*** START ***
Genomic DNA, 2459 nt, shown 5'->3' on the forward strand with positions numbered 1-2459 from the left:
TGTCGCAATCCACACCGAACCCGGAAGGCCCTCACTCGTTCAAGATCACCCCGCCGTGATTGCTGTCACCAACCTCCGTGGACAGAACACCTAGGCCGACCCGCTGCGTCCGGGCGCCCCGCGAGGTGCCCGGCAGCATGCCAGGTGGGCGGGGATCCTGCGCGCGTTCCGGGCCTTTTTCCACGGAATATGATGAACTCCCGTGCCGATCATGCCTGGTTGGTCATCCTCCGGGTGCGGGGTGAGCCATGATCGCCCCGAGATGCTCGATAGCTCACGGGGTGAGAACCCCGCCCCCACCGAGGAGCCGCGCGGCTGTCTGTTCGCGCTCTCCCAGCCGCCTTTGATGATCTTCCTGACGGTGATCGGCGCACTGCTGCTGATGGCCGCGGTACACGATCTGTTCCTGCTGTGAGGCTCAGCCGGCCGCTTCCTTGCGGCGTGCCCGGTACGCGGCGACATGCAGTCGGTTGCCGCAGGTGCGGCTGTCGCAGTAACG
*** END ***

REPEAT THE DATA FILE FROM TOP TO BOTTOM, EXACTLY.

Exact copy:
Genomic DNA, 2459 nt, shown 5'->3' on the forward strand with positions numbered 1-2459 from the left:
TGTCGCAATCCACACCGAACCCGGAAGGCCCTCACTCGTTCAAGATCACCCCGCCGTGATTGCTGTCACCAACCTCCGTGGACAGAACACCTAGGCCGACCCGCTGCGTCCGGGCGCCCCGCGAGGTGCCCGGCAGCATGCCAGGTGGGCGGGGATCCTGCGCGCGTTCCGGGCCTTTTTCCACGGAATATGATGAACTCCCGTGCCGATCATGCCTGGTTGGTCATCCTCCGGGTGCGGGGTGAGCCATGATCGCCCCGAGATGCTCGATAGCTCACGGGGTGAGAACCCCGCCCCCACCGAGGAGCCGCGCGGCTGTCTGTTCGCGCTCTCCCAGCCGCCTTTGATGATCTTCCTGACGGTGATCGGCGCACTGCTGCTGATGGCCGCGGTACACGATCTGTTCCTGCTGTGAGGCTCAGCCGGCCGCTTCCTTGCGGCGTGCCCGGTACGCGGCGACATGCAGTCGGTTGCCGCAGGTGCGGCTGTCGCAGTAACG